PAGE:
Then, as illustrated best by FIG. 1B, a blanket passivation layer 22 is preferably formed on the substrate 10 and patterned to define openings therein which expose the signal and power supply pads, using conventional processing techniques well known to those skilled in the art. An ultra-thin plating base layer 24, having a preferred thickness of less than about 0.075 μm (750 Å), is then formed on the substrate 10, as illustrated by FIG. 1C. In particular, in the event the substrate 10 is a semiconductor wafer comprising a two-dimensional array of chips therein, the plating base layer 24 is preferably formed to cover all of the chips and to electrically interconnect all the signal and power supply pads on all the chips together. However, the plating base layer 24 is preferably not formed in contact with a wafer's dicing streets which extend between adjacent chips. According to a preferred aspect of the present invention, the plating base layer 24 is preferably formed as a composite metal layer by sputtering a blanket adhesion layer of titanium having a thickness of less than about 375 Å and then sputtering a more highly conductive layer of copper of similar thickness on the adhesion layer.

Referring now to FIG. 1D, a plating template 26 having an array of openings therein is then formed on the plating base layer 24. Preferably, the array of openings in the plating template 24 define the locations of the array of solder bumps to be formed on the signal and power supply pads. A backside wafer contact 25 is then attached to a second face of the substrate 10 and then a relatively short duration electroplating step is performed to define an array of wetting layers 28 in the openings in the plating template 24, as illustrated by FIG. 1E. These wetting layers 28 preferably comprise a layer of nickel having a thickness of about 5,000-25,000 Å. As will be understood by those skilled in the art, the electroplating step may be performed by exposing the plating base layer 24 to an electrolytic plating bath, and then biasing the backside wafer contact 25 to draw plating current through the substrate 10. In contrast to the prior art, however, plating current (Iplate) is not drawn through an array of dicing streets extending between adjacent chips. Instead, plating current (Iplate) is preferably drawn vertically through the substrate 10 from the first face to a second face thereof via a first plurality of parallel electrical paths formed by the plating base layer 24, the plurality of input and output signal pads 14a, 14b and the plurality of input and output circuits 12a, 12b and ESD devices coupled thereto.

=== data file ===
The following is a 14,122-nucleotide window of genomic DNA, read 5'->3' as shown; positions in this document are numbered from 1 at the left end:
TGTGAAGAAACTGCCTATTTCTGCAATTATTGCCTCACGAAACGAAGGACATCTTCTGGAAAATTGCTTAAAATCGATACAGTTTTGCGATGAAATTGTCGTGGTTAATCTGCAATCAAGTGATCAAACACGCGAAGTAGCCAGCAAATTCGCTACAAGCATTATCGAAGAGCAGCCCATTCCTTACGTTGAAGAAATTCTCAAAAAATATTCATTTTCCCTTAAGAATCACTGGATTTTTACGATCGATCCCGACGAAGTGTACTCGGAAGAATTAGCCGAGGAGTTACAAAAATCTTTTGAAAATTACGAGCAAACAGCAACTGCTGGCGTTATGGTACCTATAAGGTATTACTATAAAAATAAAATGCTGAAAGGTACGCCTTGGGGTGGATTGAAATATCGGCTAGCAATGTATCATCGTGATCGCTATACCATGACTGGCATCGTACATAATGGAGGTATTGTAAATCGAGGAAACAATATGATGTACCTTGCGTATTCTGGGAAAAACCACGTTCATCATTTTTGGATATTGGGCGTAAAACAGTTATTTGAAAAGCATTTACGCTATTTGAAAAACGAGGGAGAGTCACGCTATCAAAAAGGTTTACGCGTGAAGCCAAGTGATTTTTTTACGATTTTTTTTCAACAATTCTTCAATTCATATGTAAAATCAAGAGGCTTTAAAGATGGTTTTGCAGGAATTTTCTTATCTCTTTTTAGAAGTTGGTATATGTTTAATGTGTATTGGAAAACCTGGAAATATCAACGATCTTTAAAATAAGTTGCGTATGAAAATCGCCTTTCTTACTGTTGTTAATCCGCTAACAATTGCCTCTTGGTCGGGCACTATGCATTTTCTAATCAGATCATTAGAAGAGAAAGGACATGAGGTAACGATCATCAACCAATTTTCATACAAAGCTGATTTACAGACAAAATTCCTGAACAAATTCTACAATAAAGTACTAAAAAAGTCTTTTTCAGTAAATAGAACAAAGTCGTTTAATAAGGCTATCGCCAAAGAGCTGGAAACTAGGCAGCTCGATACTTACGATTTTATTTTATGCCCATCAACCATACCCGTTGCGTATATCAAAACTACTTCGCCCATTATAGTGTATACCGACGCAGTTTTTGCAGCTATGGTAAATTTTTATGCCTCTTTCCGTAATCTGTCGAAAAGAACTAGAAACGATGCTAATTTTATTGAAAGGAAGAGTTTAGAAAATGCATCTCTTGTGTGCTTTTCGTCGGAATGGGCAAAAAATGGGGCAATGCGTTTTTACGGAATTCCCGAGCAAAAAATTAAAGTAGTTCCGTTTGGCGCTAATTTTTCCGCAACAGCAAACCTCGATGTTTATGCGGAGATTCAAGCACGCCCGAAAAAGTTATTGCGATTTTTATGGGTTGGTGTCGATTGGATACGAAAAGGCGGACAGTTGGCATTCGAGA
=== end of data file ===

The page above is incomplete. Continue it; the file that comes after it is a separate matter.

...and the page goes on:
For example, in the event an input device or circuit 12a comprises an insulated gate field effect transistor (e.g., MOSFET) having a gate electrode coupled to an input pad 14a, as illustrated by FIG. 2A, plating current (Iplate) is preferably drawn as leakage current through the transistor's gate oxide and into the substrate 10. Plating currents may also be drawn as leakage currents through the ESD protection devices. These leakage currents can be substantial when the contributions of all the leakage paths through all the input circuits 12a (and output circuits 12b) are considered. Moreover, as determined by the inventors herein, these leakage currents can be drawn through state-of-the-art gate oxides without becoming permanently trapped and inducing threshold voltage (Vth) shifts. Thus, state-of-the-art attempts to scale integrated circuits to smaller and smaller dimensions, including thinner gate oxides having thicknesses in the range between about 40-100 Å, are compatible with the present invention.